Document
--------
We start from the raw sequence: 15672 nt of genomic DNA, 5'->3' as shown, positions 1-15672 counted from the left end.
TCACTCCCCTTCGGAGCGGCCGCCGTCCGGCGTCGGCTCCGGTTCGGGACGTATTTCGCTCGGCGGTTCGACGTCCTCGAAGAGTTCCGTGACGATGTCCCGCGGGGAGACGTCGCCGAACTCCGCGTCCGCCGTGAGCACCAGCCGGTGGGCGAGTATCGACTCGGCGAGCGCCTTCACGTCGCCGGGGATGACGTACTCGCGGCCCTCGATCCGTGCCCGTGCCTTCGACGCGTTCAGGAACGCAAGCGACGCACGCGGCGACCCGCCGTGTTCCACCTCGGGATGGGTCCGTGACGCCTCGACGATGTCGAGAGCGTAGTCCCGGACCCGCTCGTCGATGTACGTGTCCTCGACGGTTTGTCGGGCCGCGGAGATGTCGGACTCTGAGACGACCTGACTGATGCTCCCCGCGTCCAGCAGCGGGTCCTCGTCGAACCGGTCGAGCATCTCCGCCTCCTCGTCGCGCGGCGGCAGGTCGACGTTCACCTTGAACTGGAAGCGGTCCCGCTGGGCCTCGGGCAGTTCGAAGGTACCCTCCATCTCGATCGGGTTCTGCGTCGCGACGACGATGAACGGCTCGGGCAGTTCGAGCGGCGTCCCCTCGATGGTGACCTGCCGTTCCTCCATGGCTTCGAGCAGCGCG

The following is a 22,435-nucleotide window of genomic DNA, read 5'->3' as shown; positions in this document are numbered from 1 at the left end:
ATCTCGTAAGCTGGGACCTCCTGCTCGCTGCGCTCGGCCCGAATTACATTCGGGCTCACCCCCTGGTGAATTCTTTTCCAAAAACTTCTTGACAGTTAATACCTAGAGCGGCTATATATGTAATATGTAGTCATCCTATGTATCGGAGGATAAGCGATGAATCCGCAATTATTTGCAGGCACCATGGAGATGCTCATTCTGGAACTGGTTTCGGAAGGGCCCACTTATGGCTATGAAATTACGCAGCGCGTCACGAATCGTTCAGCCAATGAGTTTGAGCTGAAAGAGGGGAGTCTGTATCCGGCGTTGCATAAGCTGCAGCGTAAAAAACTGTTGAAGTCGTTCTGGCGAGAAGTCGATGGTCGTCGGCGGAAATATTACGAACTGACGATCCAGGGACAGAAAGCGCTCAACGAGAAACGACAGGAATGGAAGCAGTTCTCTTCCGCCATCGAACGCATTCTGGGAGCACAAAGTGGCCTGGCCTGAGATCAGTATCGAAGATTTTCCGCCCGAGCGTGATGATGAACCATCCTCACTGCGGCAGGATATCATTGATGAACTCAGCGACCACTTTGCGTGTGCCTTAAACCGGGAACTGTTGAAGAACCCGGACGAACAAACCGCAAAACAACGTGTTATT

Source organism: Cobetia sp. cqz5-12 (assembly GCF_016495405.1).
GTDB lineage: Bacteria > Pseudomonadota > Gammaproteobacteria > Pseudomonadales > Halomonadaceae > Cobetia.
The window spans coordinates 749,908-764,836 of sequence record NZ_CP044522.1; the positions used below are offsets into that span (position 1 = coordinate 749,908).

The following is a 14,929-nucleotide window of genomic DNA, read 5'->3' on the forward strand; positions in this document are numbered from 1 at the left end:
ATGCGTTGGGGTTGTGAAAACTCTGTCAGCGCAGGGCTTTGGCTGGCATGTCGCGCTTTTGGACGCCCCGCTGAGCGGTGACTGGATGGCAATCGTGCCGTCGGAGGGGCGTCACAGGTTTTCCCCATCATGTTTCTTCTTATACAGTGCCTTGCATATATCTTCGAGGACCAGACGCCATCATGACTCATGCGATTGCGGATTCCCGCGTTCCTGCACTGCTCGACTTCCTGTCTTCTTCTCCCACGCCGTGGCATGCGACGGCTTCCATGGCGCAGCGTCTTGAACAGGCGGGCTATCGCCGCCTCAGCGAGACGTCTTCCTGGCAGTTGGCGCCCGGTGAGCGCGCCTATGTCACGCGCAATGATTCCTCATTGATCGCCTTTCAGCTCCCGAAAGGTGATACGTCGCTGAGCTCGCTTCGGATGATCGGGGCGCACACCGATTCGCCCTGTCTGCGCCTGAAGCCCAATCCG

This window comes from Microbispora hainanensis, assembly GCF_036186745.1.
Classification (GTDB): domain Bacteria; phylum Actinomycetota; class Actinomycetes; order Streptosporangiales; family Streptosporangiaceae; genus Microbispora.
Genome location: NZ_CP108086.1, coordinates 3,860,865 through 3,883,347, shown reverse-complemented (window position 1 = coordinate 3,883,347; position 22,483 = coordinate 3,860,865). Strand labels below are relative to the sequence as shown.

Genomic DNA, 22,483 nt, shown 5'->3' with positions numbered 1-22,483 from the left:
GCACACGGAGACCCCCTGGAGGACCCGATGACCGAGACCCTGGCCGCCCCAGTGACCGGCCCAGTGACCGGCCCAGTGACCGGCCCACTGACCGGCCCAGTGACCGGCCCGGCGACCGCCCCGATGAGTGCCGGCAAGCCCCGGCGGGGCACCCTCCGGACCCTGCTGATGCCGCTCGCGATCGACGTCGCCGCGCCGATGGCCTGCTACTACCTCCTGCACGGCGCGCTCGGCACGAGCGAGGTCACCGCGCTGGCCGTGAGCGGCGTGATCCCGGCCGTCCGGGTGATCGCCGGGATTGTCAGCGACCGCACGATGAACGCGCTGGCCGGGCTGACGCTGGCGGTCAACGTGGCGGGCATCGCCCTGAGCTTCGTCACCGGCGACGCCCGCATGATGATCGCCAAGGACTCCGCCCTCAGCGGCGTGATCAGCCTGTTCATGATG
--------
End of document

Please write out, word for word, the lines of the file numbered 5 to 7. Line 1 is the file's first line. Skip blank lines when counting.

Source organism: Cobetia sp. cqz5-12 (assembly GCF_016495405.1).
GTDB lineage: Bacteria > Pseudomonadota > Gammaproteobacteria > Pseudomonadales > Halomonadaceae > Cobetia.
The window spans coordinates 749,908-764,836 of sequence record NZ_CP044522.1; the positions used below are offsets into that span (position 1 = coordinate 749,908).